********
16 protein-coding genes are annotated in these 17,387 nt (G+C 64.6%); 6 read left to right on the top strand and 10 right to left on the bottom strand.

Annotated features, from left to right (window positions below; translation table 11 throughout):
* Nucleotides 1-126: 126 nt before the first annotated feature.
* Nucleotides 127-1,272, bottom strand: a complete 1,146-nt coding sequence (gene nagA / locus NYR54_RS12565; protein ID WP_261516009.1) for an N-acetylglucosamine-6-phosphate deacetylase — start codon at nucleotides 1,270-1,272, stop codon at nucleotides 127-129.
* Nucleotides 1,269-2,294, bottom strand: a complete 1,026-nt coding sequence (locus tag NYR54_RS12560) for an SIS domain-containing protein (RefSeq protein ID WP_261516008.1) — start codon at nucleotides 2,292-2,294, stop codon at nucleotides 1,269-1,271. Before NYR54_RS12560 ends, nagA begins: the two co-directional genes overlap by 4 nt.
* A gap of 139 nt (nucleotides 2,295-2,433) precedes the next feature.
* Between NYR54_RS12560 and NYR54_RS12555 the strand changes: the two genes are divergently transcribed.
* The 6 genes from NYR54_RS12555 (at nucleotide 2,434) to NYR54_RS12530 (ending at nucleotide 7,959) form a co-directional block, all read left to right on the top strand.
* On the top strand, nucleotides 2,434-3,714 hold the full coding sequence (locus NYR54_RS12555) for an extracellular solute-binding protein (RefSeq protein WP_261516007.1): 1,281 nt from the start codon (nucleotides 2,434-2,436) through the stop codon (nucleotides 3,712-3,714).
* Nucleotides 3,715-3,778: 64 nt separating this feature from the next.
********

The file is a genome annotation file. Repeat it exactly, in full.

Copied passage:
16 protein-coding genes are annotated in these 17,387 nt (G+C 64.6%); 6 read left to right on the top strand and 10 right to left on the bottom strand.

Annotated features, from left to right (window positions below; translation table 11 throughout):
* Nucleotides 1-126: 126 nt before the first annotated feature.
* Nucleotides 127-1,272, bottom strand: a complete 1,146-nt coding sequence (gene nagA / locus NYR54_RS12565; protein ID WP_261516009.1) for an N-acetylglucosamine-6-phosphate deacetylase — start codon at nucleotides 1,270-1,272, stop codon at nucleotides 127-129.
* Nucleotides 1,269-2,294, bottom strand: a complete 1,026-nt coding sequence (locus tag NYR54_RS12560) for an SIS domain-containing protein (RefSeq protein ID WP_261516008.1) — start codon at nucleotides 2,292-2,294, stop codon at nucleotides 1,269-1,271. Before NYR54_RS12560 ends, nagA begins: the two co-directional genes overlap by 4 nt.
* A gap of 139 nt (nucleotides 2,295-2,433) precedes the next feature.
* Between NYR54_RS12560 and NYR54_RS12555 the strand changes: the two genes are divergently transcribed.
* The 6 genes from NYR54_RS12555 (at nucleotide 2,434) to NYR54_RS12530 (ending at nucleotide 7,959) form a co-directional block, all read left to right on the top strand.
* On the top strand, nucleotides 2,434-3,714 hold the full coding sequence (locus NYR54_RS12555) for an extracellular solute-binding protein (RefSeq protein WP_261516007.1): 1,281 nt from the start codon (nucleotides 2,434-2,436) through the stop codon (nucleotides 3,712-3,714).
* Nucleotides 3,715-3,778: 64 nt separating this feature from the next.